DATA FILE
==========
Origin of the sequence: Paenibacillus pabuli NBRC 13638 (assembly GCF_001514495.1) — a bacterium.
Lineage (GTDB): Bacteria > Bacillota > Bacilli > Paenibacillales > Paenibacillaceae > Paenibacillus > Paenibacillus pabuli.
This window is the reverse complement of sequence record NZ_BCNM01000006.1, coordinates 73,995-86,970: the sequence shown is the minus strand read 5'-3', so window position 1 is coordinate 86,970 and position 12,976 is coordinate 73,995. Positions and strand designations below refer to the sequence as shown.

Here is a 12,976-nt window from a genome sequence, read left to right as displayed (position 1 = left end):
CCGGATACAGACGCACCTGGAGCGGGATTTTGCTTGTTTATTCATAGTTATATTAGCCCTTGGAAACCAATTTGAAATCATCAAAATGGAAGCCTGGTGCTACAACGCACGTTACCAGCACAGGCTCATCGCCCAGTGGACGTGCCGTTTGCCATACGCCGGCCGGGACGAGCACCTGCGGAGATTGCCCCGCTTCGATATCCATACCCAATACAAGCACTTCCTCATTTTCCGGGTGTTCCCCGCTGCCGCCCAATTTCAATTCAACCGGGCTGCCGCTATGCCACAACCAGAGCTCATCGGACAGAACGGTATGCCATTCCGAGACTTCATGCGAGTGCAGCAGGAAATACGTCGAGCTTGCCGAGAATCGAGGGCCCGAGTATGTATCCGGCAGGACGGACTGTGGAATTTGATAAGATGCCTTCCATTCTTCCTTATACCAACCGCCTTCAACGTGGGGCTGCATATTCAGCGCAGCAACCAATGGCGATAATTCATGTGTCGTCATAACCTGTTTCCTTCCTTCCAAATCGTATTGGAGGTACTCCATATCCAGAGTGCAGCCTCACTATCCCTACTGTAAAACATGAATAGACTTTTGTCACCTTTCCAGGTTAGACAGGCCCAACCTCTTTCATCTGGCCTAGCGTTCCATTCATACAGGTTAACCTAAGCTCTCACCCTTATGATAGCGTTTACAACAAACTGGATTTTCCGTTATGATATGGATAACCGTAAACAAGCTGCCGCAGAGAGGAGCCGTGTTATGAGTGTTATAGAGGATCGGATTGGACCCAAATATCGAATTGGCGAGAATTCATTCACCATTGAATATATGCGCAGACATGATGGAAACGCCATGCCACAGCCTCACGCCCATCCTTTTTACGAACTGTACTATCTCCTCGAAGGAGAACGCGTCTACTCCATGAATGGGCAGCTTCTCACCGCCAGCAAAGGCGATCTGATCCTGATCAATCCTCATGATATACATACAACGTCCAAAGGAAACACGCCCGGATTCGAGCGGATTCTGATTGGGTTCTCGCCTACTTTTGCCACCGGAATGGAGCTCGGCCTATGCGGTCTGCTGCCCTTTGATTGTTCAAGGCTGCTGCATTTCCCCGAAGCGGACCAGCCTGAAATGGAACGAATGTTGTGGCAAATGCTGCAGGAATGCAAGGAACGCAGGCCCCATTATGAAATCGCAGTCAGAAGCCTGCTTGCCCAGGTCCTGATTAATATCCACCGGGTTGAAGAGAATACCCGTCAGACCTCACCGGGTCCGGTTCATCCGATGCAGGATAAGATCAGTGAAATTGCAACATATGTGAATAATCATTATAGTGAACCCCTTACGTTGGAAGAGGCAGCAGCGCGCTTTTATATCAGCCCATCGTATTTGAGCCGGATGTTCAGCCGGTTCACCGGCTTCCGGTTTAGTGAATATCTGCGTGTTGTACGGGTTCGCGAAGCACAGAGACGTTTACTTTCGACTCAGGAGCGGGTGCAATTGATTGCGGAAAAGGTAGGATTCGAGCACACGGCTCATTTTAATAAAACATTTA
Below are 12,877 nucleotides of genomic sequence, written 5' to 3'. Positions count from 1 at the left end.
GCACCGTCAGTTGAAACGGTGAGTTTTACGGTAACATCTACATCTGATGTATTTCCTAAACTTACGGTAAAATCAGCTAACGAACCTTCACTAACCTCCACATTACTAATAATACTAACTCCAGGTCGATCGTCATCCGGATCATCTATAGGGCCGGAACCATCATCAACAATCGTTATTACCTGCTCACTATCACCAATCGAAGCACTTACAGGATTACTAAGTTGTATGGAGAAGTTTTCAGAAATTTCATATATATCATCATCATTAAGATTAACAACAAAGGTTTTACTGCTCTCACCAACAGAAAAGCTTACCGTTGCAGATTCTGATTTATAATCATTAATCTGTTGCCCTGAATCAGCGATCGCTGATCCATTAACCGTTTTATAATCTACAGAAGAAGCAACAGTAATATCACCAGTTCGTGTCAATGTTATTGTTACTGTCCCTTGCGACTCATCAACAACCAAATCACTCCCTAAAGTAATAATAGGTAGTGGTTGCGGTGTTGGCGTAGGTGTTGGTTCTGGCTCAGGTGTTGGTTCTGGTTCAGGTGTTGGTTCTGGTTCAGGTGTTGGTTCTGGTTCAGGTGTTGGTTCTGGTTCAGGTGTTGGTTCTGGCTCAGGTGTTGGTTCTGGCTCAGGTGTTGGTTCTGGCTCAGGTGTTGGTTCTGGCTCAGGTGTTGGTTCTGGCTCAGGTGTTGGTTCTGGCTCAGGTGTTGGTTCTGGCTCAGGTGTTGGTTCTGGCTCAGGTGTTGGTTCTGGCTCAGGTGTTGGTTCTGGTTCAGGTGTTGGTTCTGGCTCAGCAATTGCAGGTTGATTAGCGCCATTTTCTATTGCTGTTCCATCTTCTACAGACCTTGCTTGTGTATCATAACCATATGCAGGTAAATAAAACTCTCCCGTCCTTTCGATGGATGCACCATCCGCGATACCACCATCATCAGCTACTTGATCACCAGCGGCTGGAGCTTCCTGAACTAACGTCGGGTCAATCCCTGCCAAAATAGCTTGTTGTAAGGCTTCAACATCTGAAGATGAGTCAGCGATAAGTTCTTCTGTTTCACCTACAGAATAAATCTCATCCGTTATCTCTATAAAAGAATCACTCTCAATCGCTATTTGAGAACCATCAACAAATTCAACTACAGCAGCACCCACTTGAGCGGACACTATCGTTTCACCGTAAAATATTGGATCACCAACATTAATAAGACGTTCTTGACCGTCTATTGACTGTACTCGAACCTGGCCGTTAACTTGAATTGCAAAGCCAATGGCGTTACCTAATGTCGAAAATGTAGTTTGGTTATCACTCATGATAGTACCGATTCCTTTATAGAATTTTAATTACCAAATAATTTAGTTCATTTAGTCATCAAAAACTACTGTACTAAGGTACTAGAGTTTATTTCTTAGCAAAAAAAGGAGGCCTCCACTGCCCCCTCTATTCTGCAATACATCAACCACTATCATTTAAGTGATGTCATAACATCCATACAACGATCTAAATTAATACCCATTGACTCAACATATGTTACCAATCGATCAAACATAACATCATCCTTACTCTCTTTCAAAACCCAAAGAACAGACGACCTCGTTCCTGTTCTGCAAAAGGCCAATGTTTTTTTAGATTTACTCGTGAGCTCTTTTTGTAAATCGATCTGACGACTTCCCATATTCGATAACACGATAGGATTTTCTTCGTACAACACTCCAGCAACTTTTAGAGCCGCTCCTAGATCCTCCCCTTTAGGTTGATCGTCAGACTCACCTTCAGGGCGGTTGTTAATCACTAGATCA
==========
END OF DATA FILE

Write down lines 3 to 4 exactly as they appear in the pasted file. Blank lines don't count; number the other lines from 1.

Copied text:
This window is the reverse complement of sequence record NZ_BCNM01000006.1, coordinates 73,995-86,970: the sequence shown is the minus strand read 5'-3', so window position 1 is coordinate 86,970 and position 12,976 is coordinate 73,995. Positions and strand designations below refer to the sequence as shown.

Here is a 12,976-nt window from a genome sequence, read left to right as displayed (position 1 = left end):